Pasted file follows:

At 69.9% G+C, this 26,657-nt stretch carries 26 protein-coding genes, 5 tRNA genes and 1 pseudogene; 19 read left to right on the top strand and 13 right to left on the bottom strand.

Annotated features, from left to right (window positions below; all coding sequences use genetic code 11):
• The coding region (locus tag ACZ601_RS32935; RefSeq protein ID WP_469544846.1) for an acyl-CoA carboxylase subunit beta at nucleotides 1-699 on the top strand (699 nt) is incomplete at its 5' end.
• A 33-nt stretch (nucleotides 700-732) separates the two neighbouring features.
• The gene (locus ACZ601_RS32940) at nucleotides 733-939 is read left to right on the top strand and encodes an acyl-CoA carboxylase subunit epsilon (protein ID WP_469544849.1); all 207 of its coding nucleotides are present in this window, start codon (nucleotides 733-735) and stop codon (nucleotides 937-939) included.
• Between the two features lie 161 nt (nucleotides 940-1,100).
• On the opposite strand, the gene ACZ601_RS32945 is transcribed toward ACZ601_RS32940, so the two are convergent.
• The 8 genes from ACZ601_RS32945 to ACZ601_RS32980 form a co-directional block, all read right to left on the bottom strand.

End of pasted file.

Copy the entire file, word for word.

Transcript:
At 69.9% G+C, this 26,657-nt stretch carries 26 protein-coding genes, 5 tRNA genes and 1 pseudogene; 19 read left to right on the top strand and 13 right to left on the bottom strand.

Annotated features, from left to right (window positions below; all coding sequences use genetic code 11):
• The coding region (locus tag ACZ601_RS32935; RefSeq protein ID WP_469544846.1) for an acyl-CoA carboxylase subunit beta at nucleotides 1-699 on the top strand (699 nt) is incomplete at its 5' end.
• A 33-nt stretch (nucleotides 700-732) separates the two neighbouring features.
• The gene (locus ACZ601_RS32940) at nucleotides 733-939 is read left to right on the top strand and encodes an acyl-CoA carboxylase subunit epsilon (protein ID WP_469544849.1); all 207 of its coding nucleotides are present in this window, start codon (nucleotides 733-735) and stop codon (nucleotides 937-939) included.
• Between the two features lie 161 nt (nucleotides 940-1,100).
• On the opposite strand, the gene ACZ601_RS32945 is transcribed toward ACZ601_RS32940, so the two are convergent.
• The 8 genes from ACZ601_RS32945 to ACZ601_RS32980 form a co-directional block, all read right to left on the bottom strand.